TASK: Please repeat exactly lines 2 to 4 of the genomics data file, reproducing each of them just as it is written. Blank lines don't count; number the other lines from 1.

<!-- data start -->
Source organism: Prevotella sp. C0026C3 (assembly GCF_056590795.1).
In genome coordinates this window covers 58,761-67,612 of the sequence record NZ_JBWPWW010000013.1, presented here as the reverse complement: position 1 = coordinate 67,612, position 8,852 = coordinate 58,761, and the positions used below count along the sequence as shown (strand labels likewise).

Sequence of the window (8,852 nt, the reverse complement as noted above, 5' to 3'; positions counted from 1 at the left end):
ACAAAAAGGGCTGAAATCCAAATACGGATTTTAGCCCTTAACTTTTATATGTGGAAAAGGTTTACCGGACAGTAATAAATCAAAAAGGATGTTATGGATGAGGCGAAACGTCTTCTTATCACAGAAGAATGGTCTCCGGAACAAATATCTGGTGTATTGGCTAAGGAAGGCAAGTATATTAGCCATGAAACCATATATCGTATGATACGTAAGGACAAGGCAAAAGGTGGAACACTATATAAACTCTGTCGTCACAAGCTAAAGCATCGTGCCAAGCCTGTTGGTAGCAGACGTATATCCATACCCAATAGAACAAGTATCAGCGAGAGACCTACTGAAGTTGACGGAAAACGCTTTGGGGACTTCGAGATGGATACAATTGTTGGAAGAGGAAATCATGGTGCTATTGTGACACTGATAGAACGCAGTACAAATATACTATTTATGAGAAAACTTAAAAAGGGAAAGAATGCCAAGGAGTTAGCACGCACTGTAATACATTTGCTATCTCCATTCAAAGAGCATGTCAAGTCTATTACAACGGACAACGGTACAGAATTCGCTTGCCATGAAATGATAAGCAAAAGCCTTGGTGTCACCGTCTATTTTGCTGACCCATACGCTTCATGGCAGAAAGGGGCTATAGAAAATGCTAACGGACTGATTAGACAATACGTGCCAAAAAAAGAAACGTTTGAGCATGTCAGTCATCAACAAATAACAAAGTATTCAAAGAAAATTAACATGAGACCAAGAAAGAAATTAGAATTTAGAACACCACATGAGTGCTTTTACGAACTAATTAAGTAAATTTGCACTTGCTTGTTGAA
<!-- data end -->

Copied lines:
In genome coordinates this window covers 58,761-67,612 of the sequence record NZ_JBWPWW010000013.1, presented here as the reverse complement: position 1 = coordinate 67,612, position 8,852 = coordinate 58,761, and the positions used below count along the sequence as shown (strand labels likewise).

Sequence of the window (8,852 nt, the reverse complement as noted above, 5' to 3'; positions counted from 1 at the left end):
ACAAAAAGGGCTGAAATCCAAATACGGATTTTAGCCCTTAACTTTTATATGTGGAAAAGGTTTACCGGACAGTAATAAATCAAAAAGGATGTTATGGATGAGGCGAAACGTCTTCTTATCACAGAAGAATGGTCTCCGGAACAAATATCTGGTGTATTGGCTAAGGAAGGCAAGTATATTAGCCATGAAACCATATATCGTATGATACGTAAGGACAAGGCAAAAGGTGGAACACTATATAAACTCTGTCGTCACAAGCTAAAGCATCGTGCCAAGCCTGTTGGTAGCAGACGTATATCCATACCCAATAGAACAAGTATCAGCGAGAGACCTACTGAAGTTGACGGAAAACGCTTTGGGGACTTCGAGATGGATACAATTGTTGGAAGAGGAAATCATGGTGCTATTGTGACACTGATAGAACGCAGTACAAATATACTATTTATGAGAAAACTTAAAAAGGGAAAGAATGCCAAGGAGTTAGCACGCACTGTAATACATTTGCTATCTCCATTCAAAGAGCATGTCAAGTCTATTACAACGGACAACGGTACAGAATTCGCTTGCCATGAAATGATAAGCAAAAGCCTTGGTGTCACCGTCTATTTTGCTGACCCATACGCTTCATGGCAGAAAGGGGCTATAGAAAATGCTAACGGACTGATTAGACAATACGTGCCAAAAAAAGAAACGTTTGAGCATGTCAGTCATCAACAAATAACAAAGTATTCAAAGAAAATTAACATGAGACCAAGAAAGAAATTAGAATTTAGAACACCACATGAGTGCTTTTACGAACTAATTAAGTAAATTTGCACTTGCTTGTTGAA